Exciting new ground being broken in our seemingly forever culture war this week, as HMG got itself into a bit of a semantic tangle defending the rights of
racists concerned and politically aware citizens who wish to resist the creep of *checks notes* Marxism? Really?
No point recapping the history too much, you are doubtless aware that the England team is continuing to take the knee as an anti-racist protest at the start of games, and you are doubtless also aware that a peculiarly
racist politically engaged section of their support has protested this stance, viewing it as deliberately divisive and in itself racist. They argue that BLM is a marxist movement that seeks to defund the police and alter our very way of living, and, as such, the England football team are making themselves stooges of a far-left cult who...
No, sorry, can't keep a straight face.
Right. This is a pretty clear-cut situation. If you're booing an anti-racism gesture, you're a fucking racist. There we have it. Clear? Good.
But not, it seems, if you're a representative of this current clown car of an administration, which can't spy a shitstorm without charging straight into the middle of it. The PM, who enjoys a bit of nudge nudging and wink winking with the old racism has called on people to support the team taking the knee, while at the same time refusing to condemn the
racists very well informed and intelligent protestors.
Boz, as you may have gathered, is a man who delights in those around him doing really shitty things while maintaining enough distance that he can pretend it's not entirely to do with him. And so, while he was saying players taking the knee was fine, he was also very carefully not censuring Tory MP Gillian Keegan, who was speaking her brains all over peoples faces at the BBCs notoriously fair and balance bearpit Question Time. Our Gill, hitherto something of a middle ranker, having spotted an opportunity to make a name for herself parped noxiously that taking the knee was "divisive" and (and this is a spectacular bit of doublespeak) that those who boo "would pretty much like to end racism as well."
Drink that in.
In doing so, she's playing carefully to the Tory side of the culture war, as well as keeping the racists on side. Because every racist likes to think of themselves as not-racist-at-all. Indeed, they'll generally be at pains to tell you how many friends they have that are "you know, a bit like that."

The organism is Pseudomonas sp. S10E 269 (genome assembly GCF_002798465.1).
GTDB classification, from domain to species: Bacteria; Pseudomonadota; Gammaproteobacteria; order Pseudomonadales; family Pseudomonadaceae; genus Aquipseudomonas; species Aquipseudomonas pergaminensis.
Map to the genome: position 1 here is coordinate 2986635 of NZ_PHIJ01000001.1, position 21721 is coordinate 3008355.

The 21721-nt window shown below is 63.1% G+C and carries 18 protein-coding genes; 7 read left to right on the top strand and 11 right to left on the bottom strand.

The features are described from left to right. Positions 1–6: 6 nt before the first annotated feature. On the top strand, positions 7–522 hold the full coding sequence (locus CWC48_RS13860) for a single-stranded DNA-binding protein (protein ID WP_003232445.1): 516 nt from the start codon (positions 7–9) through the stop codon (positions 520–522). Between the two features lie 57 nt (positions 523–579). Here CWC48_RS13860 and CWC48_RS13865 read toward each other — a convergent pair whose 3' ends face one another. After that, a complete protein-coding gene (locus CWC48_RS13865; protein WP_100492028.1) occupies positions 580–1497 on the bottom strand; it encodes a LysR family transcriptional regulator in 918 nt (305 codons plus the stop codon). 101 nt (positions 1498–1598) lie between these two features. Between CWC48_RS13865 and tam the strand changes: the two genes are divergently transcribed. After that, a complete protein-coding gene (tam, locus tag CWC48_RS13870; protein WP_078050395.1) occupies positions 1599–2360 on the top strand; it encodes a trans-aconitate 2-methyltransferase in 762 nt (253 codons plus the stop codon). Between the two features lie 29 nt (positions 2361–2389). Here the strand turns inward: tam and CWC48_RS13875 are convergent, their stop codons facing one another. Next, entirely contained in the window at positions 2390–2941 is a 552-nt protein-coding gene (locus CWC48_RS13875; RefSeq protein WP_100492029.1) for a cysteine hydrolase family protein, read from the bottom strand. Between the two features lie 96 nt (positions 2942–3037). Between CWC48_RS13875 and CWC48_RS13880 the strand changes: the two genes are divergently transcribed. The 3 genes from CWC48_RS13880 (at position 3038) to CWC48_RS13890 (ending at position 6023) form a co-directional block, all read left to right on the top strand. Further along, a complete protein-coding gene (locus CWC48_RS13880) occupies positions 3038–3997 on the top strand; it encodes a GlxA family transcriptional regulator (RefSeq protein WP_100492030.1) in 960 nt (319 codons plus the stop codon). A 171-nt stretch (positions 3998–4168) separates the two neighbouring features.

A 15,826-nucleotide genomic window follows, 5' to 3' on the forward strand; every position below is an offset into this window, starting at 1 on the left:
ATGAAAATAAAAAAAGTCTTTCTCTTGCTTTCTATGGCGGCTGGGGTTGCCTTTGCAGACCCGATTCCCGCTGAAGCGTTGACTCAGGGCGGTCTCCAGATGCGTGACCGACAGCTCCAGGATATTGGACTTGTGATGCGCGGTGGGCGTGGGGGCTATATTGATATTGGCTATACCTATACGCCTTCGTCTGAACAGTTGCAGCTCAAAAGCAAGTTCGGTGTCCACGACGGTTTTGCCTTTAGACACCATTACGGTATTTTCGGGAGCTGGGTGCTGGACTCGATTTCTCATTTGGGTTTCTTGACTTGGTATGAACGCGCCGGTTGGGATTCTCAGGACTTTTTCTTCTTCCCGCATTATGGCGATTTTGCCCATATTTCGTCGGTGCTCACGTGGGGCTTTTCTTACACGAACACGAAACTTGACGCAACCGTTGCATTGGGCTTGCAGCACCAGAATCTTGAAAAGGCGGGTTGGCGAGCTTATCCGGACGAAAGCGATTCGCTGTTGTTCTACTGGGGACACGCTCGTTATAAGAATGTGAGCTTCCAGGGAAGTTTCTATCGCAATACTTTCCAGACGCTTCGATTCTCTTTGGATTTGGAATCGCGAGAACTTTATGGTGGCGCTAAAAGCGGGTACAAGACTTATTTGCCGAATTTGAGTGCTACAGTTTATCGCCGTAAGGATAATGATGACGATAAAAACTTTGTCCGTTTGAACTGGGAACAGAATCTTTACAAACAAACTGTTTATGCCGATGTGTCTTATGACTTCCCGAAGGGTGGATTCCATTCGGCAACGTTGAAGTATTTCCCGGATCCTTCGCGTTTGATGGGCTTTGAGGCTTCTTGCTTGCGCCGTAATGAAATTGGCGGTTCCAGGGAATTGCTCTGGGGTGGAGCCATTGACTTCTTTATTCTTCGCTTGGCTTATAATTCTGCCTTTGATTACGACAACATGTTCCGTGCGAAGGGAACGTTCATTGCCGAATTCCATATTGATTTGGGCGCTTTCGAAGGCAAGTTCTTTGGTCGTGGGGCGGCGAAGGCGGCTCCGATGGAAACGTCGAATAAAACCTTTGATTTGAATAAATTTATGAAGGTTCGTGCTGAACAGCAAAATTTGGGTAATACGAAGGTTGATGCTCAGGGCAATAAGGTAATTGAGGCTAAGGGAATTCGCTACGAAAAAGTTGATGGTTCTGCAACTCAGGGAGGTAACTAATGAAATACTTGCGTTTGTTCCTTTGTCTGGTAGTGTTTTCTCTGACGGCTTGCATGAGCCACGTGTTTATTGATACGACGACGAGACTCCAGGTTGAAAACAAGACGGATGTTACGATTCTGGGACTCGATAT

This is the regular tactic of stirring things just enough to muddy the waters. No sane person thinks that the England football team are Marxists. They're Premier League footballers, that's about as capitalist as it gets without running a hedge fund which specialises in guns, tobacco and children's tears. At no point has Harry Kane talked about seizing the means of production. Granted, Marcus Rashford has made a habit of making HMG look like compete arses, but I don't believe I've ever seen him singing The Red Flag.
No, the argument is clearly specious, but, what it is is another wedge that can be used to divide people and keep them angry. The Tories are playing a game the aim of which is to keep just enough people angry enough to keep voting for you because you hate and fear the other side. To be fair to them, it's working.
It's been something of a banner few weeks for top sporting racism, as the row over the England cricketer Ollie Robinson's pretty gruesome tweets got Culture Secretary Oliver Dowden, and our own Prime Minister sticking their oar in, too. This was pretty rich in Dowden's case, as he was another decrier of taking the knee, saying that it was "important to keep politics out of sport". Given this, it then came as something of a surprise to hear that he'd appointed himself a de facto selector of the England cricket time, as he criticised the ECB for their suspension of Robinson over tweets that he had made whilst a grown man.
Nobody's perfect, of course, most of us have said things we regret, but they could have done anything but suspend him is beyond me. It was pretty horrible stuff. I'm sure Robinson's a changed man and a better person these days, but you can't just let that sort of thing slide.
Not according to OD and BJ though, both of whom went off at the ECB, saying they'd gone over the top and "it was ten years ago". Neither of them give two shits of course, but if it serves to angry up a few middle aged blokes in swing seats who firmly believe that you can't say anything any more then it's job done. Booooooo,